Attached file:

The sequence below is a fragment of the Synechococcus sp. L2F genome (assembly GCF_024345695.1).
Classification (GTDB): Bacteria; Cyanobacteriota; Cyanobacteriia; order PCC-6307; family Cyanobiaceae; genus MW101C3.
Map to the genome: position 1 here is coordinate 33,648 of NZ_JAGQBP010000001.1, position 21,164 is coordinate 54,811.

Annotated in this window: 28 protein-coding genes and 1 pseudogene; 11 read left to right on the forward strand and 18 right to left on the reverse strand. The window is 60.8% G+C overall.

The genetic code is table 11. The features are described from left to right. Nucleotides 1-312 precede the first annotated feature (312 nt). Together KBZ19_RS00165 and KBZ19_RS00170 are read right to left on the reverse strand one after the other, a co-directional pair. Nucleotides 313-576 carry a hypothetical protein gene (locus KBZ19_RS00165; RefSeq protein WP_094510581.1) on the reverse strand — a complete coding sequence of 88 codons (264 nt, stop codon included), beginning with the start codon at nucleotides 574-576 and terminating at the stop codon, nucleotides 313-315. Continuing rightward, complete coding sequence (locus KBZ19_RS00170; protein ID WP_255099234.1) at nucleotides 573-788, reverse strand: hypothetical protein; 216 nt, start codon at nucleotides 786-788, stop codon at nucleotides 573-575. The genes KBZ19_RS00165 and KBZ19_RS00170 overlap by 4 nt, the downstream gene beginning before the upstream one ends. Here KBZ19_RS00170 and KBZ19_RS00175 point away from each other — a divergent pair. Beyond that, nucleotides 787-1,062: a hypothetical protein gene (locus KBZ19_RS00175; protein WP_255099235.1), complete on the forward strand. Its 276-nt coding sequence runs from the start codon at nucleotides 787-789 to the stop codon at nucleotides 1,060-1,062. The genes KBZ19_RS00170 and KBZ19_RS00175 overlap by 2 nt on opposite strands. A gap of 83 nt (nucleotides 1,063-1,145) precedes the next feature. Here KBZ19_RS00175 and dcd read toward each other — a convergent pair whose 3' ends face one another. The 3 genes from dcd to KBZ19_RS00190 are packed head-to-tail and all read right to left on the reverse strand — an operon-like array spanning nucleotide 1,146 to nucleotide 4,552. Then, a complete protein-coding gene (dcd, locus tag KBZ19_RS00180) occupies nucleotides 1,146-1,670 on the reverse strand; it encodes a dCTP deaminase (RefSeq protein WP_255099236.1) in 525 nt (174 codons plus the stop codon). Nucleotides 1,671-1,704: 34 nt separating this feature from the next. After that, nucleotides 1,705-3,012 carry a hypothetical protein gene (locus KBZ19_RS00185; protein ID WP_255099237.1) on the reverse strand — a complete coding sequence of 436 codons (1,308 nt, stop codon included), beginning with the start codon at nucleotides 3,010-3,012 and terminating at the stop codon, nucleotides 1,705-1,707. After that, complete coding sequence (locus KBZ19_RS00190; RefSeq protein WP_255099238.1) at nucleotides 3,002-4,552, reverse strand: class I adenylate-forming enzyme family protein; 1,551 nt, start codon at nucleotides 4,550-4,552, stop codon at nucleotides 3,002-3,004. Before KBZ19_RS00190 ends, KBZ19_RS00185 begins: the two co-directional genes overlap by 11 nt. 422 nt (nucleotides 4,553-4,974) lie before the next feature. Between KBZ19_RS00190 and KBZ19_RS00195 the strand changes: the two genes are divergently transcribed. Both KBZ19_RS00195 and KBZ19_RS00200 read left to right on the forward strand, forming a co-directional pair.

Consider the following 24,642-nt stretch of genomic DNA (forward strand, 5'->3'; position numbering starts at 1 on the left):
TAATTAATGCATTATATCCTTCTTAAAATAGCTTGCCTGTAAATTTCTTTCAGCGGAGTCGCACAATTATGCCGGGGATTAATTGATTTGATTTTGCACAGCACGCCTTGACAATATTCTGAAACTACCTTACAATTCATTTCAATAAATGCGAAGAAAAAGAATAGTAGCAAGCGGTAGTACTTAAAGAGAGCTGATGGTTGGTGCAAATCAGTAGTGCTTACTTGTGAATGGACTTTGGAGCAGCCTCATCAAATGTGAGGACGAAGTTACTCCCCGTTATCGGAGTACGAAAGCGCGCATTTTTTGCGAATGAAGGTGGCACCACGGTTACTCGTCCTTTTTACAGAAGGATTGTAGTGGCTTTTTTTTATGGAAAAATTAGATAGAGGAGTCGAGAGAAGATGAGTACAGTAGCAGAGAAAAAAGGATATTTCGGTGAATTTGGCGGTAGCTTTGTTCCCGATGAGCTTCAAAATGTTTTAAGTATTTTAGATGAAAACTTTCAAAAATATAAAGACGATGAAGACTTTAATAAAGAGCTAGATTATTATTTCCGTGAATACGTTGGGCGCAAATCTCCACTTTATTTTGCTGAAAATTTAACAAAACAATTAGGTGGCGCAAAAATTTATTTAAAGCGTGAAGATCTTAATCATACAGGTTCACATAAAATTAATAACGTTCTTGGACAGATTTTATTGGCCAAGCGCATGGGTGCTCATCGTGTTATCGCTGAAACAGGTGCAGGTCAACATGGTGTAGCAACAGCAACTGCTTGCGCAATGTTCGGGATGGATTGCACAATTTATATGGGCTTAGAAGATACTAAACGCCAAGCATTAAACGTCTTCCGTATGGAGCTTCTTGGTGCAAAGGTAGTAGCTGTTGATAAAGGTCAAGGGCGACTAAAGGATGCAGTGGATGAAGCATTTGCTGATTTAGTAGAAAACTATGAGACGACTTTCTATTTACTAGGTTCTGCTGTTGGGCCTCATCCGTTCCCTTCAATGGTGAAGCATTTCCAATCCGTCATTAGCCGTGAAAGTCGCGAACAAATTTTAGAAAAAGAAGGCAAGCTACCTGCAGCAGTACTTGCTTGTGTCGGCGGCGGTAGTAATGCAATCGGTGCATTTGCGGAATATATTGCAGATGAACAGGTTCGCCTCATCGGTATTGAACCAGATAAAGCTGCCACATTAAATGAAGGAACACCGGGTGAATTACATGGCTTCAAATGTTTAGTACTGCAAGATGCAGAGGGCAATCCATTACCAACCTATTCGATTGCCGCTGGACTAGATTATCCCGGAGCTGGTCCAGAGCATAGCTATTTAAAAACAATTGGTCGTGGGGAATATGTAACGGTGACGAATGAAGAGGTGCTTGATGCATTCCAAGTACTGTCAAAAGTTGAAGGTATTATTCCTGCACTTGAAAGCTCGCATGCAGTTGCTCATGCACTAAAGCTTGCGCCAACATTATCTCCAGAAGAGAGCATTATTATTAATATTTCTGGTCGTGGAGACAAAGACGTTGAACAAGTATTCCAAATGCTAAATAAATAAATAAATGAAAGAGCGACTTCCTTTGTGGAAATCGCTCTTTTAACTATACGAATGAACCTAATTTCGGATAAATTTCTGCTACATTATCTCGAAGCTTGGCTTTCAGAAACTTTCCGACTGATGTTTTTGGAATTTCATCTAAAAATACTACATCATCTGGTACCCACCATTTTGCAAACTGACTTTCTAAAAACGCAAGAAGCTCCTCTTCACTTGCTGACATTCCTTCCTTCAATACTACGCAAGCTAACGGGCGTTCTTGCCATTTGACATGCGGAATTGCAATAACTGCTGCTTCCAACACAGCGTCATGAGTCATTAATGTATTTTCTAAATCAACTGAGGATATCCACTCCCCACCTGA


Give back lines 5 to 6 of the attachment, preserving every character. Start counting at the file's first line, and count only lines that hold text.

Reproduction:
The genetic code is table 11. The features are described from left to right. Nucleotides 1-312 precede the first annotated feature (312 nt). Together KBZ19_RS00165 and KBZ19_RS00170 are read right to left on the reverse strand one after the other, a co-directional pair. Nucleotides 313-576 carry a hypothetical protein gene (locus KBZ19_RS00165; RefSeq protein WP_094510581.1) on the reverse strand — a complete coding sequence of 88 codons (264 nt, stop codon included), beginning with the start codon at nucleotides 574-576 and terminating at the stop codon, nucleotides 313-315. Continuing rightward, complete coding sequence (locus KBZ19_RS00170; protein ID WP_255099234.1) at nucleotides 573-788, reverse strand: hypothetical protein; 216 nt, start codon at nucleotides 786-788, stop codon at nucleotides 573-575. The genes KBZ19_RS00165 and KBZ19_RS00170 overlap by 4 nt, the downstream gene beginning before the upstream one ends. Here KBZ19_RS00170 and KBZ19_RS00175 point away from each other — a divergent pair. Beyond that, nucleotides 787-1,062: a hypothetical protein gene (locus KBZ19_RS00175; protein WP_255099235.1), complete on the forward strand. Its 276-nt coding sequence runs from the start codon at nucleotides 787-789 to the stop codon at nucleotides 1,060-1,062. The genes KBZ19_RS00170 and KBZ19_RS00175 overlap by 2 nt on opposite strands. A gap of 83 nt (nucleotides 1,063-1,145) precedes the next feature. Here KBZ19_RS00175 and dcd read toward each other — a convergent pair whose 3' ends face one another. The 3 genes from dcd to KBZ19_RS00190 are packed head-to-tail and all read right to left on the reverse strand — an operon-like array spanning nucleotide 1,146 to nucleotide 4,552. Then, a complete protein-coding gene (dcd, locus tag KBZ19_RS00180) occupies nucleotides 1,146-1,670 on the reverse strand; it encodes a dCTP deaminase (RefSeq protein WP_255099236.1) in 525 nt (174 codons plus the stop codon). Nucleotides 1,671-1,704: 34 nt separating this feature from the next. After that, nucleotides 1,705-3,012 carry a hypothetical protein gene (locus KBZ19_RS00185; protein ID WP_255099237.1) on the reverse strand — a complete coding sequence of 436 codons (1,308 nt, stop codon included), beginning with the start codon at nucleotides 3,010-3,012 and terminating at the stop codon, nucleotides 1,705-1,707. After that, complete coding sequence (locus KBZ19_RS00190; RefSeq protein WP_255099238.1) at nucleotides 3,002-4,552, reverse strand: class I adenylate-forming enzyme family protein; 1,551 nt, start codon at nucleotides 4,550-4,552, stop codon at nucleotides 3,002-3,004. Before KBZ19_RS00190 ends, KBZ19_RS00185 begins: the two co-directional genes overlap by 11 nt. 422 nt (nucleotides 4,553-4,974) lie before the next feature. Between KBZ19_RS00190 and KBZ19_RS00195 the strand changes: the two genes are divergently transcribed. Both KBZ19_RS00195 and KBZ19_RS00200 read left to right on the forward strand, forming a co-directional pair.

Consider the following 24,642-nt stretch of genomic DNA (forward strand, 5'->3'; position numbering starts at 1 on the left):